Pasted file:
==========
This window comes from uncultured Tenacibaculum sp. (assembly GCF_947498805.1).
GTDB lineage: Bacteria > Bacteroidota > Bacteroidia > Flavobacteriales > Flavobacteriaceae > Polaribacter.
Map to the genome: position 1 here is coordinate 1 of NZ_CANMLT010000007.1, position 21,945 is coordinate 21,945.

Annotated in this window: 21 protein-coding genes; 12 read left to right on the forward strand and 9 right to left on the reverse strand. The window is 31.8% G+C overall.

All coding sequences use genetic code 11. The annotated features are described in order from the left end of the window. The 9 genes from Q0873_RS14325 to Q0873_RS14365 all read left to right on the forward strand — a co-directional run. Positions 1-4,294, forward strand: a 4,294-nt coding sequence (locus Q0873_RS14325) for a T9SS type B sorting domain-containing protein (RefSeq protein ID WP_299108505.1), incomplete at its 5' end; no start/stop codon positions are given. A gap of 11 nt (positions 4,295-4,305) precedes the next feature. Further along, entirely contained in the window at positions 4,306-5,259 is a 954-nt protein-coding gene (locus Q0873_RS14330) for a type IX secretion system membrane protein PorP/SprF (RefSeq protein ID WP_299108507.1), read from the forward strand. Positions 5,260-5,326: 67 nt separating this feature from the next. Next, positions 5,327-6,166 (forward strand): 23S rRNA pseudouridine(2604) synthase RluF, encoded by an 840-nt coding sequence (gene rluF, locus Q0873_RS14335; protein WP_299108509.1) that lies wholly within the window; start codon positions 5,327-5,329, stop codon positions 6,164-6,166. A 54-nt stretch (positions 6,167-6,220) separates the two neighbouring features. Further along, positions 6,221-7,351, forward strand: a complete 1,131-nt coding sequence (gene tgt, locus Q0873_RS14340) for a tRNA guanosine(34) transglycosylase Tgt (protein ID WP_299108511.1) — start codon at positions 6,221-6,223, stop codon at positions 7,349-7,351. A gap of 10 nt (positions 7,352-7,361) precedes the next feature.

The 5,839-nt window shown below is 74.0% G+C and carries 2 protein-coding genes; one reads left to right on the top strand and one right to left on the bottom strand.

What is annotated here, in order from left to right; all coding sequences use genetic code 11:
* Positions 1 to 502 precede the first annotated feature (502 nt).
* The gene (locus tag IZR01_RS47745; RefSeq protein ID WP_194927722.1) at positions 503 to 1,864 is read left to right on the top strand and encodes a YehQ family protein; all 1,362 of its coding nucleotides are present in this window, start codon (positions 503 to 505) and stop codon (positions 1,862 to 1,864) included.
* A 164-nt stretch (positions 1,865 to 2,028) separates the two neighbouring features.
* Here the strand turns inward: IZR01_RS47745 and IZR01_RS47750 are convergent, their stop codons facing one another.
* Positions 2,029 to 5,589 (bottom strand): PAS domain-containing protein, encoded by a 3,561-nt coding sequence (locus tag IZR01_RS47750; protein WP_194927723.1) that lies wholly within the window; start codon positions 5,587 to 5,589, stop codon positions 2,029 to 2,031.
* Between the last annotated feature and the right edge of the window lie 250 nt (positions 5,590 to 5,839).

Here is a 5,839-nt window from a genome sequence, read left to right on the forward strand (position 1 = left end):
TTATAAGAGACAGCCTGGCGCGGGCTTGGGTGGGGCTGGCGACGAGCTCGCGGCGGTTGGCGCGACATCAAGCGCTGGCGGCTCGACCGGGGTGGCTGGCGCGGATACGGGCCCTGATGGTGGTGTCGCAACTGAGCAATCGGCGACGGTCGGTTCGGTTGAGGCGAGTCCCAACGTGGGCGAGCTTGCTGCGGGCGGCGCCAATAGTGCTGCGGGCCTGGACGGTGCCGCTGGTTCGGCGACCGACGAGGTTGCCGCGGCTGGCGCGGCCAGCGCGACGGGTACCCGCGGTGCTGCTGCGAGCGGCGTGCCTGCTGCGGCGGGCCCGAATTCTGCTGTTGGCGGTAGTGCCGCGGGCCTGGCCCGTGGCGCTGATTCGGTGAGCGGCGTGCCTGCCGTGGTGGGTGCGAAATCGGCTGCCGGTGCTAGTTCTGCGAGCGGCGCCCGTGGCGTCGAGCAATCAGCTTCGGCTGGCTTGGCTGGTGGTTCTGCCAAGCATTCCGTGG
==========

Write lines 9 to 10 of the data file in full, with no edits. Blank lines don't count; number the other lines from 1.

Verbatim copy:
* The gene (locus tag IZR01_RS47745; RefSeq protein ID WP_194927722.1) at positions 503 to 1,864 is read left to right on the top strand and encodes a YehQ family protein; all 1,362 of its coding nucleotides are present in this window, start codon (positions 503 to 505) and stop codon (positions 1,862 to 1,864) included.
* A 164-nt stretch (positions 1,865 to 2,028) separates the two neighbouring features.